To date, through the vehicle of ICOBRA, the Australasian Foundation for Plastic Surgery has designed and distributed free of charge a minimum dataset form and a comprehensive data dictionary and has also offered registry design expertise pro bono to all participating countries.

The transfer of knowledge between different sectors (manufacturers, academia, and healthcare) will cooperatively lead to innovations to the benefit of the patients.

 

Current Members of ICOBRA:

National specialty plastic surgery societies from: Australia, Austria, Argentina, Belgium, Canada, France, Germany, Indonesia, Ireland, Italy, Netherlands, New Zealand,  Poland, Russia, Singapore, South Africa, South Korea, Spain, Sweden, Turkey, UK, USA;  as well as major national bodies, research institutions and regulators: UK’s National Health Service, USFDA, Saudi Arabia FDA; Monash University, Australia; American Plastic Surgery Foundation, ISHCERF, Breast Surgeons ANZ and the Australasian Foundation for Plastic Surgery.

 

Guiding Principles:

At the heart of the ICOBRA agreement is the core ethic and commitment to improving patient outcomes. This is facilitated by encouraging a collaborative approach to sharing registry science and registry data and by supporting emerging and existing breast device registries to enhance their effectiveness.

ICOBRA aims to provide an enabling environment to bring together a critical mass of stakeholders who are, in one or another way, involved with breast devices, including plastic surgeons, related health professionals, patient representatives, and administrative staff, and regulators, researchers of different fields, manufacturers, healthcare providers and government.

 

International Confederation of Plastic Surgery Societies (ICOPLAST)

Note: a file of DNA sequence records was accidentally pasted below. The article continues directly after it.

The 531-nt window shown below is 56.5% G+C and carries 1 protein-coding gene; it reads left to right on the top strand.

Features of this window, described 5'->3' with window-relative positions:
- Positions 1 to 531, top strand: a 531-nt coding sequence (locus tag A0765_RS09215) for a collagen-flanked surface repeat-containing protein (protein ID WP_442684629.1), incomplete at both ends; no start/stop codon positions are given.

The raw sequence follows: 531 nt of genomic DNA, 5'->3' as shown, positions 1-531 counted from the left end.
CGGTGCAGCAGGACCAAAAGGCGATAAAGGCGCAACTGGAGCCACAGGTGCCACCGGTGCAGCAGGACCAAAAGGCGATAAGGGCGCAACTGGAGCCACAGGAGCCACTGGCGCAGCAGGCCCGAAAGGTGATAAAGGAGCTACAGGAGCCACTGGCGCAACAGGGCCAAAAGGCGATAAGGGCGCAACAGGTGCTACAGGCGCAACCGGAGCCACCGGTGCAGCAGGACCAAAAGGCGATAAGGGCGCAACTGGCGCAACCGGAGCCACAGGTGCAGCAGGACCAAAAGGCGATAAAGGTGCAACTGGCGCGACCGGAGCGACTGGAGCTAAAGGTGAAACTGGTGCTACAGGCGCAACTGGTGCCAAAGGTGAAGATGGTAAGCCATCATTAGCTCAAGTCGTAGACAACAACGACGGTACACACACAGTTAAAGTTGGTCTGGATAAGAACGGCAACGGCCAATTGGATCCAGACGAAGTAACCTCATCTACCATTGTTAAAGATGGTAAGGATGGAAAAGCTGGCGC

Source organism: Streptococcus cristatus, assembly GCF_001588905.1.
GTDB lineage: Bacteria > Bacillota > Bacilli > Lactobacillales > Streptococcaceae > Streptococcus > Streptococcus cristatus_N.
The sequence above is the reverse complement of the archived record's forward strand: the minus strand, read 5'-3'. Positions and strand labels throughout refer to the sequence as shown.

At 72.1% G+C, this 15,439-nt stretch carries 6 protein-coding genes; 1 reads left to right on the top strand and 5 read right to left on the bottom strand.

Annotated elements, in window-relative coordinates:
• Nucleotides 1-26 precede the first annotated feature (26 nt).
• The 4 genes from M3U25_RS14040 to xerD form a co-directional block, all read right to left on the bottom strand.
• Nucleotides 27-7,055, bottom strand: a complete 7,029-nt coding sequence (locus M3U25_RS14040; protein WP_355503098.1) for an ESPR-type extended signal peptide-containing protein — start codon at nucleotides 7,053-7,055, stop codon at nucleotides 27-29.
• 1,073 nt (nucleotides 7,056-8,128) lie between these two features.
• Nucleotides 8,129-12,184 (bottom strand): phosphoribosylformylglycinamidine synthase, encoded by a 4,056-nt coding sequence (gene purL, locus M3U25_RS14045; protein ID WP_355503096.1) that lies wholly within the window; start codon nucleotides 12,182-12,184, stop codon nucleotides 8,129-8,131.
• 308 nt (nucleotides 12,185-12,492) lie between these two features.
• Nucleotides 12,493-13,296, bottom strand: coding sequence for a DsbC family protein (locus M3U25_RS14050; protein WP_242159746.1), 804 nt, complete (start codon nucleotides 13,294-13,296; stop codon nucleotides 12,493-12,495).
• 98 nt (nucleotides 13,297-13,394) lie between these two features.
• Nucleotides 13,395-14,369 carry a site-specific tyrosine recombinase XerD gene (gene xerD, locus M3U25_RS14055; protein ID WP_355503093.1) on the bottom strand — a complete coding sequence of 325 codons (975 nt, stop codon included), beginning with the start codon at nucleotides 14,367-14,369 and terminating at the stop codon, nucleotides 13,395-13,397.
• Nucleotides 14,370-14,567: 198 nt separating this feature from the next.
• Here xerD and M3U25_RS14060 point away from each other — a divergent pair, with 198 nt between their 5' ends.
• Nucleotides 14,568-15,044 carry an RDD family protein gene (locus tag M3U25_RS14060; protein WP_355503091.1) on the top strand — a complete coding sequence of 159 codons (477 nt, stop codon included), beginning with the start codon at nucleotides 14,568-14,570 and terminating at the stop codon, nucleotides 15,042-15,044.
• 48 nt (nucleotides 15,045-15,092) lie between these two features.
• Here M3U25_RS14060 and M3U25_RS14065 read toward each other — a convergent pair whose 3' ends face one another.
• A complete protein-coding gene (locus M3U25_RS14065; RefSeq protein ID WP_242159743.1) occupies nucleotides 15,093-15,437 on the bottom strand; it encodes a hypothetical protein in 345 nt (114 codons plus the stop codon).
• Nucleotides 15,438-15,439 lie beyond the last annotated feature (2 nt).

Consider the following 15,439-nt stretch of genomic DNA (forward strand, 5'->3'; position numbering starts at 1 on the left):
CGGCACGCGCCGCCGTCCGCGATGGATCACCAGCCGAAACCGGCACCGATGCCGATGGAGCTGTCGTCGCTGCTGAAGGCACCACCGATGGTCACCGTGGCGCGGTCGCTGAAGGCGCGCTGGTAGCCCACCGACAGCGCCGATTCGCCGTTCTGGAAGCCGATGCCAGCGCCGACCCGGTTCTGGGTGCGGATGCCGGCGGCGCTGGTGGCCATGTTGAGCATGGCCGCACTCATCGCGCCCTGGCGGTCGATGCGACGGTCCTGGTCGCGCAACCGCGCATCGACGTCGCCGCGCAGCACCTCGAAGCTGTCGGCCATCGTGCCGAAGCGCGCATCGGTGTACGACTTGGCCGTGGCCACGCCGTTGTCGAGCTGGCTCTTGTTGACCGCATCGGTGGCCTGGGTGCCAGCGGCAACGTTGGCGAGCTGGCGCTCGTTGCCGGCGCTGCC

The International Confederation of Plastic Surgery Societies is a confederation of national plastic surgery societies representing almost 20,000 plastic surgeons across 58 countries.

The Confederation aims to improve patient outcomes worldwide and educate, communicate, advocate and advance the specialty of plastic surgery globally. The not-for-profit organisation also works to encourage collaboration of national plastic surgery societies worldwide, to ensure that quality and safety are the essential components of cosmetic and reconstructive plastic surgery training and patient care.

ICOPLAST is currently overseen by former Australasian Foundation for Plastic & Reconstructive Surgery Chairman Professor Rodney Cooter AM. Professor Cooter provided the thought leadership and strategy for the initial establishment of Foundation and, since 2013, Professor Cooter has chaired nine ICOBRA summits and serves as the current President of ICOPLAST.

For more information visit www.icoplast.org

International Registrar Program

In collaboration with Interplast Australia and New Zealand, we offer an annual grant to support a plastic and reconstructive surgery trainee to travel as an observer to an Interplast medical aid mission.

The program highlights the importance of international outreach through the provision of medical aid and encourages voluntary service and future engagement with disadvantaged communities in the Asia-Pacific region.

The inaugural grant recipient was Dr Sarah Tolerton, from Sydney. Dr Tolerton joined an Interplast mission to Laos in February 2017 supporting patients in need of cleft repair and trauma reconstruction, as well as those suffering acute burns and scars.

“Plastic surgery restores hope by improving self-esteem and rebuilds life by restoring appearance and function. I feel privileged to be equipped with the skills to provide such a service to my own community and couldn’t think of anything more rewarding than being able to travel with the Interplast team to Laos to observe and learn how they offer such hope and life to people in our neighbouring regions.”
Dr Tolerton

Dr Carly Fox, Queensland, received the 2018 grant. We asked her what were the mostrewarding aspects of being involved in an Interplast program? 

“First and foremost was being involved with the Interplast team. The combined experience of the individuals I travelled with is absolutely incredible – over 100 years of time contributed between them. I couldn’t think of a better team to have been linked in with and can only aspire to be a part of something like that later on.
Dr Fox

 

If you are interested in getting involved or finding out about any of our work in Global Leadership, please contact us.